Family Adventure Podcast interview

faithtakesflightfamilyadventurepodcastToday I had the privilege of being interviewed by Eric Hemingway for his Family Adventure Podcast. Listening to his show has been like a gateway drug for our wanderlust hearts as we have prepared for living full-time in an RV so it was an honor to be a guest on his show. In this interview I talk about how we prepared financially. I discuss homeschooling and what was hard about that transition. I share details on downsizing and the difficulties that we faced in that area. Finally, I speculate what the next year might look like for us. I invite you to click here to listen to the interview.

Show notes:
I mentioned the author Robert Kyiosaki and his book Rich Dad, Poor Dad. Another book that was helpful to us that didn’t get mentioned was Think and Grow Rich by Napoleon Hill. The homeschooling book that I refer to is 102 Top Picks for Homeschool Curriculum by Cathy Duffy. The website Fulltime Famlies and it’s facebook group is also mentioned.
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from 5 bedrooms and 5 acres to a 5th wheel: how to make it all fit

Today I had the privilege of writing a guest post for Michael Boyink over at his blog Ditching Suburbia.  In it I talk about the process we took in downsizing from our 5 bedroom/5 acre home into our 5th wheel. I also share how we narrowed down our clothing, toys and kitchen gadgets. Can you guess which 5 appliances made the cut? Click over to find out. While you are there, take a look around. He has a lot of great resources for families seeking to live uncommon lives.

Continue reading “from 5 bedrooms and 5 acres to a 5th wheel: how to make it all fit”

traveling light

“Flying is a lot harder than it was before I acquired all these possessions.  The best way to travel, really, is to travel light.” ~Louie from The Trumpet of the Swan

Louie was one wise swan. I can’t think of a better way to word the way that possessions weigh you down. I’ve discovered that traveling light is often harder than it seems. Letting go and lightening the load isn’t difficult if there is no attachment. However, memories and sentiment muddle things for me. I often hold onto to things unnecessarily long. Take my childhood collection of ribbons and trophies as an example. These colorful momentos have been gathering dust in a box in our guest bedroom for over 15 years. When we prepared to list our home for sale several months back I asked myself: Do I look at them? No. Do I display them in my house? No. Do I think about them from time to time? No. Is it hard to throw them away? Yes. Do I have to throw them out? No. Will I miss them if I do? I doubt it. Continue reading “traveling light”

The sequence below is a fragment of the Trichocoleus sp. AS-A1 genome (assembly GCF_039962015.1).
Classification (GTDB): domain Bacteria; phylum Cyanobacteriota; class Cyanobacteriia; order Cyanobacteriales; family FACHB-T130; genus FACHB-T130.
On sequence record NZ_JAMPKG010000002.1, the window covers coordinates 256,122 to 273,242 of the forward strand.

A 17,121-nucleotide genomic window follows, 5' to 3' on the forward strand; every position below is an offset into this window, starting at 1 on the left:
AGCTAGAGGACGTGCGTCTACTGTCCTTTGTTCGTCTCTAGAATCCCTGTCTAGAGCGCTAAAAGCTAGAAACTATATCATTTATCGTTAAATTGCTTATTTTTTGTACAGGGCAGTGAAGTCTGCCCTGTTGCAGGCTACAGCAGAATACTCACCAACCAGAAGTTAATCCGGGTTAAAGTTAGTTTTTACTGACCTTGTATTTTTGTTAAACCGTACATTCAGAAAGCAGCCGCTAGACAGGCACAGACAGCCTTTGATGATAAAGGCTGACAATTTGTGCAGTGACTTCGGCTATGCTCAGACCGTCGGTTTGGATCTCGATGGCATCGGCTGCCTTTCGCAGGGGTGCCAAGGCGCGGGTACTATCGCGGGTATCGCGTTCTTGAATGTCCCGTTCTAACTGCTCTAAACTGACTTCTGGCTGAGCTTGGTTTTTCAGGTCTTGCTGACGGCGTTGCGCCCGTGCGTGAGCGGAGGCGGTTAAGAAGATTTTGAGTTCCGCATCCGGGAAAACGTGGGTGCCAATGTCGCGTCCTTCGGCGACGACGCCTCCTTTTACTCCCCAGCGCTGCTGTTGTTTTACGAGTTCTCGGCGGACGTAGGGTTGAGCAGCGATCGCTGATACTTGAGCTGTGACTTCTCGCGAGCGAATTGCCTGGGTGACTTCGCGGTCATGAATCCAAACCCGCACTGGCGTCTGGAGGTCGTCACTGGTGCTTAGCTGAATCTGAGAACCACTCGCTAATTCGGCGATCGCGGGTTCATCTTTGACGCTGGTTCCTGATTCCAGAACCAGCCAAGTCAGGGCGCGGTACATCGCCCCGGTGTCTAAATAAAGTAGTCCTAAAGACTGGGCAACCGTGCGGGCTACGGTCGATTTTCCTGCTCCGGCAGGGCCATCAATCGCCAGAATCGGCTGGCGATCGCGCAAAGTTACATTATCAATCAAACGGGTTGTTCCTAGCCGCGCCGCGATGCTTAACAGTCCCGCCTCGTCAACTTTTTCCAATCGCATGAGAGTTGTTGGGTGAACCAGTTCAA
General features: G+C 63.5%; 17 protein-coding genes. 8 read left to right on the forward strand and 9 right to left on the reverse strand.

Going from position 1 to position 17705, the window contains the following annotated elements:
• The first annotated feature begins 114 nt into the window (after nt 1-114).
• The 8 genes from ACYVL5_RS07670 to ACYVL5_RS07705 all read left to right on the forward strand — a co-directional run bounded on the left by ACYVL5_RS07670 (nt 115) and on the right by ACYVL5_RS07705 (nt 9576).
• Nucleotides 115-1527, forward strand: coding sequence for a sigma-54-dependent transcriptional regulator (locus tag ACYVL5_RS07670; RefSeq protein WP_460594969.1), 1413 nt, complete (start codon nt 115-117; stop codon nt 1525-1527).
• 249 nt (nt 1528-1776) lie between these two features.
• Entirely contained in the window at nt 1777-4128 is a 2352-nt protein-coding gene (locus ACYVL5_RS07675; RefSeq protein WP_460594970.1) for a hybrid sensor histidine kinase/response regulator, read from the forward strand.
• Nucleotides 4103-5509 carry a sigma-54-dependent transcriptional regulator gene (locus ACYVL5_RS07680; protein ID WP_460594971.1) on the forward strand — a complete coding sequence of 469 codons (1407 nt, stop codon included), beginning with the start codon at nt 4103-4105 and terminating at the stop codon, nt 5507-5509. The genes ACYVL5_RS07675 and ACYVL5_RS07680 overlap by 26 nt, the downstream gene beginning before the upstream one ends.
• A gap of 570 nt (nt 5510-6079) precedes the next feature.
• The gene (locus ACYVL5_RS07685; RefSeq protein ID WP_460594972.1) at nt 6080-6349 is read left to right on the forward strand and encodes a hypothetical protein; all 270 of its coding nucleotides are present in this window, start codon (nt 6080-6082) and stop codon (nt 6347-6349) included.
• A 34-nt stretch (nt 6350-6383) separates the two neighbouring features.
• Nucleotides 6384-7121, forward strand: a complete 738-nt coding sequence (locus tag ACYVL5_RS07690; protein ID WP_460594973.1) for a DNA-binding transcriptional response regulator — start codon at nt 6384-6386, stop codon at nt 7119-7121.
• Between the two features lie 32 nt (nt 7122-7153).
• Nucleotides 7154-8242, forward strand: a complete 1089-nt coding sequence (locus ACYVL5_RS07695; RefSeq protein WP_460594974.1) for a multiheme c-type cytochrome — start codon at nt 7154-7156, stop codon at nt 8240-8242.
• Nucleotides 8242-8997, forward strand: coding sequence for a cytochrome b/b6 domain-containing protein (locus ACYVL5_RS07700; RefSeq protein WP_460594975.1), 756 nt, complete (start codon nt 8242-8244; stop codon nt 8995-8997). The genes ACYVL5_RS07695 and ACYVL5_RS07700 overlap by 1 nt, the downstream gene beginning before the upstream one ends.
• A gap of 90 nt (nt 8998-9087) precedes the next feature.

possessions

Bags of too-small kid’s clothing that we had been holding onto “just in case”.

The last few weeks have been a jumble of sorting, selling, giving away and letting go. The number of unnecessary possessions that we have obtained and the amount of time it has taken to sort though them has worn me down.  In many ways, the process has been both annoyingly frustrating and therapeutically freeing.  My heart does not want to own so much, it weighs on you in unseen areas and seems to suck energy out of you just by being there.  The challenge for me however, is not in releasing the unwanted items, but in facing the things that I do want, that I do enjoy.  There is a pull, a silent whisper of security that beckons from the lifeless stuff around me.  Perhaps “possessions” is the most accurate term that could possibly describe our things. The irony is that we can fail to see who owns and who is possessing.  This can be almost impossible to judge until the moment in which you are faced with giving it up.  Continue reading “possessions”

his dream

Cherries, apricots, peaches and apples were an integral part of my childhood.  My family owned a soft fruit orchard on the Columbia River in Washington State.  Summer days were filled with harvesting fruit for customers.  Summer evenings were spent on the river boating.  Waterskiing and knee boarding were our family sport.  A large percentage of my happy adolescent memories can be traced back to our boat.
Therefore, after our mass-selling spree it seemed only natural to consider finding a reasonably priced boat to continue the tradition with my own family.  Late in the summer season we found a great deal on a 10-year-old boat and commenced the happy memory making. 
As fall approached, my husband shared that he was sensing a pull from God to sell our boat.  He didn’t have any logical reasons to hang this decision on, other than a strong prompting in his heart.  We agreed to pray about it and ask God to be clear so we would know how to respond.

Continue reading “his dream”